This paper attempts to demonstrate the practicablity of re-establishing a threefold regional structure based on the ancient Divisions of Ruhunu, Maya and Pihiti, which is likely to bestow numerous advantages and long-term stability to the Country. It also indicates the value of lessons learned from history and the fact that it is a realizable proposal within a relatively short period of time. This is demonstrated through a Map of the three ancient regions bounded by natural river basins as adopted in the historical past (See Map).
A table of statistics based on the last Census of 2012, includes the land areas of the each major region, their total populations, and their ethnic compositions. Our earlier proposals that indicated more regional units based of river basins is modified here to suit the public sentiments to have a minimum number of regions, that would minimize the colossal public expenditure now committed to maintain the present 9 Provinces that hardly yielded the desired results.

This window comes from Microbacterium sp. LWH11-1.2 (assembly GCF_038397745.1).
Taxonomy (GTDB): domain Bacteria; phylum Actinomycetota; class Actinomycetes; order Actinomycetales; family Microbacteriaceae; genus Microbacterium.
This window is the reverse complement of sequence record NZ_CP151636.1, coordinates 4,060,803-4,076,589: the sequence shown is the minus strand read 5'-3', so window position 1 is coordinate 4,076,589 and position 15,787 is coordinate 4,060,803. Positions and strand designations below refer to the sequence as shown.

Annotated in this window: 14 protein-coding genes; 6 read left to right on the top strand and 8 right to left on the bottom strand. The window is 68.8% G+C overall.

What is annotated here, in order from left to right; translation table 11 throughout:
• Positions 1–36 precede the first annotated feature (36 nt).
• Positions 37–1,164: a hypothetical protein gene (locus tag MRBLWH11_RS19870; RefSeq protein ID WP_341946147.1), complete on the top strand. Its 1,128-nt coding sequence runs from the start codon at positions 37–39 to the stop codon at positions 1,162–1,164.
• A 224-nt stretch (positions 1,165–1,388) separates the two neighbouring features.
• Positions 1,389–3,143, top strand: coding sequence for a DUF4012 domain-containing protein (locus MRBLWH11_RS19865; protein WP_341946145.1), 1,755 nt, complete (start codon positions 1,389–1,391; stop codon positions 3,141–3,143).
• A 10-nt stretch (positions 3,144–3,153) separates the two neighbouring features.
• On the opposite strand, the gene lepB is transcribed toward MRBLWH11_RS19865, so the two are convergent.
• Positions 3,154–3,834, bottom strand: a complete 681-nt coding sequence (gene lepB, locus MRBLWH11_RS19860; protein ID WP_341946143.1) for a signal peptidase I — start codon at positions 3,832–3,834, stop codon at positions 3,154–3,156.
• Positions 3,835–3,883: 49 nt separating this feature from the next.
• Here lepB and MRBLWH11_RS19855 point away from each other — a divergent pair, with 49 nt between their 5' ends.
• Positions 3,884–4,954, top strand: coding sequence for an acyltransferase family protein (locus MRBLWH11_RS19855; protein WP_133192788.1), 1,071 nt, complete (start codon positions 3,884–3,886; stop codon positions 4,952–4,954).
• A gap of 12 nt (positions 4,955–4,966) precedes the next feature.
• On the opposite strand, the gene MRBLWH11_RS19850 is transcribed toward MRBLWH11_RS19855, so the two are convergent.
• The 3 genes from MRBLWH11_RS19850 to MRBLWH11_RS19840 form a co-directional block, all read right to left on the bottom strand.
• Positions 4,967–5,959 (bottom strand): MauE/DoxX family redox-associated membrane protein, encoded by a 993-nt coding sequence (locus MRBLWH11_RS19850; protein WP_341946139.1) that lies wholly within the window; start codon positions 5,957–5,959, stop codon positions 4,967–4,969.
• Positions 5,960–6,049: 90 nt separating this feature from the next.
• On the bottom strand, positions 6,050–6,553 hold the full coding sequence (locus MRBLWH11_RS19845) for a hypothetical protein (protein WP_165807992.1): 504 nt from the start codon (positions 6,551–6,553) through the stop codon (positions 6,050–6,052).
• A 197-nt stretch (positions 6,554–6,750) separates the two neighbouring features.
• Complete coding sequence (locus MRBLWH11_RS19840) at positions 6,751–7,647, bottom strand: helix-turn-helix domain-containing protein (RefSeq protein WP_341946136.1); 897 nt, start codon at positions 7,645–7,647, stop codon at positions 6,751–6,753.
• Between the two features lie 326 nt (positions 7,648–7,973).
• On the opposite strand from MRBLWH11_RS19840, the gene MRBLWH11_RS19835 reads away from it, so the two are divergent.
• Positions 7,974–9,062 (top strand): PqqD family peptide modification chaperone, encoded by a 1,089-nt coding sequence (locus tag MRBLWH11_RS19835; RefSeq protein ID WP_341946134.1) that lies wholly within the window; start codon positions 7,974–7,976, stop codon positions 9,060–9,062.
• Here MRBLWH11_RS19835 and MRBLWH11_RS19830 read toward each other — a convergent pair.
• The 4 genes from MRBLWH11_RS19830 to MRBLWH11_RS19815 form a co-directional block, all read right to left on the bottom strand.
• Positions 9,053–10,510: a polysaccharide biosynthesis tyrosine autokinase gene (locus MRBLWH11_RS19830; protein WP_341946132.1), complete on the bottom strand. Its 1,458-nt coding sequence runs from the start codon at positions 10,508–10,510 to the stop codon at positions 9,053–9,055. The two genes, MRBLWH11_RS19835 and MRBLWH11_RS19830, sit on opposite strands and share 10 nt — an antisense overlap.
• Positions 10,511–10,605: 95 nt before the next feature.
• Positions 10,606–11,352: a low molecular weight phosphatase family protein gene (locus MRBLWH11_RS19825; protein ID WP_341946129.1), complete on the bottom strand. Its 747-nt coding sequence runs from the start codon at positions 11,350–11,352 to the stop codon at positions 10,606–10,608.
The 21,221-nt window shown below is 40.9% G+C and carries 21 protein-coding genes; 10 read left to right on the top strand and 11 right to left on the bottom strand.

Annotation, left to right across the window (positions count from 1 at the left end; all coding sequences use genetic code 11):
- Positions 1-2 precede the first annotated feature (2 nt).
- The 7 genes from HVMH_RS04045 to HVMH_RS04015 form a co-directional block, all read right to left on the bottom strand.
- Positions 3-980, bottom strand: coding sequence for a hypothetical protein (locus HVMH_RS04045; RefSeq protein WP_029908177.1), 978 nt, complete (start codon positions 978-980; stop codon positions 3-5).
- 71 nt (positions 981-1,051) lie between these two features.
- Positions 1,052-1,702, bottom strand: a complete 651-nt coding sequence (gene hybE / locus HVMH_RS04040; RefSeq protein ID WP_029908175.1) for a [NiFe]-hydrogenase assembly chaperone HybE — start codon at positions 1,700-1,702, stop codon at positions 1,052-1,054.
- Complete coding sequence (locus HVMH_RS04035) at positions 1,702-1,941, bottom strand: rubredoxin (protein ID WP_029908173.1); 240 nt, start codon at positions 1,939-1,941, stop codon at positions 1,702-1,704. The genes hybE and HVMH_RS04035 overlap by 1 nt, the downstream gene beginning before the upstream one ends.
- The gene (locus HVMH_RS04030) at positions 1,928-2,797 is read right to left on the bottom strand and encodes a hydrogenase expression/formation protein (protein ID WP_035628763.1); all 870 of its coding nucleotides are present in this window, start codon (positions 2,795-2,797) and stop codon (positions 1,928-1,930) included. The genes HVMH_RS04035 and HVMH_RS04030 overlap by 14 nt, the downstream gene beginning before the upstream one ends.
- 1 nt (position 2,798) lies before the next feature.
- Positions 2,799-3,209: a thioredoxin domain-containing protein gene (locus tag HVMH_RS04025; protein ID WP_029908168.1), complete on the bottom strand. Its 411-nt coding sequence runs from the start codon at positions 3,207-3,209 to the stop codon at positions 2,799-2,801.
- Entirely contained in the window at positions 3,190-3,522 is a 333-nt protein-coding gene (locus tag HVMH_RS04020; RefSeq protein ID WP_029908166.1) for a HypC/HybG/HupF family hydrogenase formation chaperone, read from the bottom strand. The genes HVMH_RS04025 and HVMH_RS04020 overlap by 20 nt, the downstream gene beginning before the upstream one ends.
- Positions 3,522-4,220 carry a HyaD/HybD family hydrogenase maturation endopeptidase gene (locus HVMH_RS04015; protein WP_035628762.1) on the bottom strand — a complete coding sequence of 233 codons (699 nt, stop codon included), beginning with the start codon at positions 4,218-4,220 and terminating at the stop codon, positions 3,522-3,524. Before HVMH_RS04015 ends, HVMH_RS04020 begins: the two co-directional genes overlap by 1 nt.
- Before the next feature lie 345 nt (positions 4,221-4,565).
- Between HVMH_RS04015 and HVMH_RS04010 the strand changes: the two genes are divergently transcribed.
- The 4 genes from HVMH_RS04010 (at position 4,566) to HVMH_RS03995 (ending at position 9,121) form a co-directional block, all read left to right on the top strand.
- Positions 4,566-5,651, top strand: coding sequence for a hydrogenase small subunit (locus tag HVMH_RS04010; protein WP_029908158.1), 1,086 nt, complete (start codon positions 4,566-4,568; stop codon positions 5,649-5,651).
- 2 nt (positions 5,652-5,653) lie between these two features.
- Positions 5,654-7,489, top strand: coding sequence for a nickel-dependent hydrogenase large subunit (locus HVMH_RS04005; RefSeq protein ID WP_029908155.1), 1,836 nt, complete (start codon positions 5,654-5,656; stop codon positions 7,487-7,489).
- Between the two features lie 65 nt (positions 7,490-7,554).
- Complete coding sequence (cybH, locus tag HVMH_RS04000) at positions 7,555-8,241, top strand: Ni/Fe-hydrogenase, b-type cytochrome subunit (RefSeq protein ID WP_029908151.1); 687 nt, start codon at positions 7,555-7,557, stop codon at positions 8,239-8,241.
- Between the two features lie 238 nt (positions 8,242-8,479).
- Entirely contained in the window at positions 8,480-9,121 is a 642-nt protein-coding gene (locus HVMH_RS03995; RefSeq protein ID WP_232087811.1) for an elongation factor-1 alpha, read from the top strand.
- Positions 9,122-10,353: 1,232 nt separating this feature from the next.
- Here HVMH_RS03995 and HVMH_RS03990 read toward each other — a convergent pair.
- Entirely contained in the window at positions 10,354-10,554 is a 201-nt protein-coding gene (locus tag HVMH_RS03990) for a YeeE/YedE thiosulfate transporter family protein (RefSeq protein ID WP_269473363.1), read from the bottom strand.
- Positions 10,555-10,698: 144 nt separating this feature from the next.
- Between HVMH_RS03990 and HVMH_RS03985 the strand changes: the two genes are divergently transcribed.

Some Doubts Raised
In some discussions on the subject, a question was raised as to why [a small country such as our island]needs regionalization at all, while it can be governed from a single Centre? The answer to this lies in the exceptional diversity of the Island, despite its limited land area, as reflected in its climate, land and soils, water, flora and fauna as well as in the human diversity. Its proximity to the Sub-continent of India, and the midway location between the East and West in terms of sea routes, further engendered such diversities while also creating significant security concerns. Therefore, a three-fold regionalization was evolved through some historic logic, and it prevailed in the Island from ancient times. It continued until the dawn of western colonial domination which created a regionalization of a different sort, as foreign invasions were by naval powers who created a system maritime province based mainly on their military capability to expand into the interior. This was the historical reason for the existence of belt-like maritime provinces and land-locked territories up to the present day.
A Cartographic Analysis